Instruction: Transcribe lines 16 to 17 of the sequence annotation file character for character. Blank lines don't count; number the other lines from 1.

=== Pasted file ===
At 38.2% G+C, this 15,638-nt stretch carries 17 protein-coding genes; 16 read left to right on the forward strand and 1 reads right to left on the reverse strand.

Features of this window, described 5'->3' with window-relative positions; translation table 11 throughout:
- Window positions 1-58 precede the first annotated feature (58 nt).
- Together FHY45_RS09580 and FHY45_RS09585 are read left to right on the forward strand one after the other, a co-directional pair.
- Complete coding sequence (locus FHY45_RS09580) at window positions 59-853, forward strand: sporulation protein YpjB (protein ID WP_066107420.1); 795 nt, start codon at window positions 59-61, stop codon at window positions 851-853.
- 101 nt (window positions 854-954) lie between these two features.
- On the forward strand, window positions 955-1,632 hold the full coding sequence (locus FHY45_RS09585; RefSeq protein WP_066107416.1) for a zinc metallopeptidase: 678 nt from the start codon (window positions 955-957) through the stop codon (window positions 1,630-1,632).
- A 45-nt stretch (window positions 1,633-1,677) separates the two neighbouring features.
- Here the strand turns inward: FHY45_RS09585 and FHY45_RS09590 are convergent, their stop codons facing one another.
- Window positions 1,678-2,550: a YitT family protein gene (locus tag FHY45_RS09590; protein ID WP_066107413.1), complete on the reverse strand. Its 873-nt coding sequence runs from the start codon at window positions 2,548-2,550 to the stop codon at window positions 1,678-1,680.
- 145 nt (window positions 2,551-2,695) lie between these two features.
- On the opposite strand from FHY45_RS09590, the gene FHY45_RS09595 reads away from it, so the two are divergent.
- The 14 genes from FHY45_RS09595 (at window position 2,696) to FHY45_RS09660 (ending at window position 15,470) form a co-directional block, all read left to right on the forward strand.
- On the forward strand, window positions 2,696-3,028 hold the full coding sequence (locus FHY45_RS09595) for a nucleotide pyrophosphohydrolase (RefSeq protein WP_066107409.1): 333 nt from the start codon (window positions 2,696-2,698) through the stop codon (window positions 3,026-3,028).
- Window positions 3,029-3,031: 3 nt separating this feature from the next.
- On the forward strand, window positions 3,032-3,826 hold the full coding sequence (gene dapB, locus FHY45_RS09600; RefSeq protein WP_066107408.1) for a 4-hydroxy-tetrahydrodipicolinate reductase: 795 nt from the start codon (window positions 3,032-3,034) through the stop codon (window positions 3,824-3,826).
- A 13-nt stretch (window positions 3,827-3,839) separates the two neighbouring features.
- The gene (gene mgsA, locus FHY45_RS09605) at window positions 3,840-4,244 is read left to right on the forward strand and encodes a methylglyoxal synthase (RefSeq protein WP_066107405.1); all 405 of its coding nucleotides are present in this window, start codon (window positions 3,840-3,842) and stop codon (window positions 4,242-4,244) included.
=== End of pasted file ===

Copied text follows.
- On the forward strand, window positions 3,032-3,826 hold the full coding sequence (gene dapB, locus FHY45_RS09600; RefSeq protein WP_066107408.1) for a 4-hydroxy-tetrahydrodipicolinate reductase: 795 nt from the start codon (window positions 3,032-3,034) through the stop codon (window positions 3,824-3,826).
- A 13-nt stretch (window positions 3,827-3,839) separates the two neighbouring features.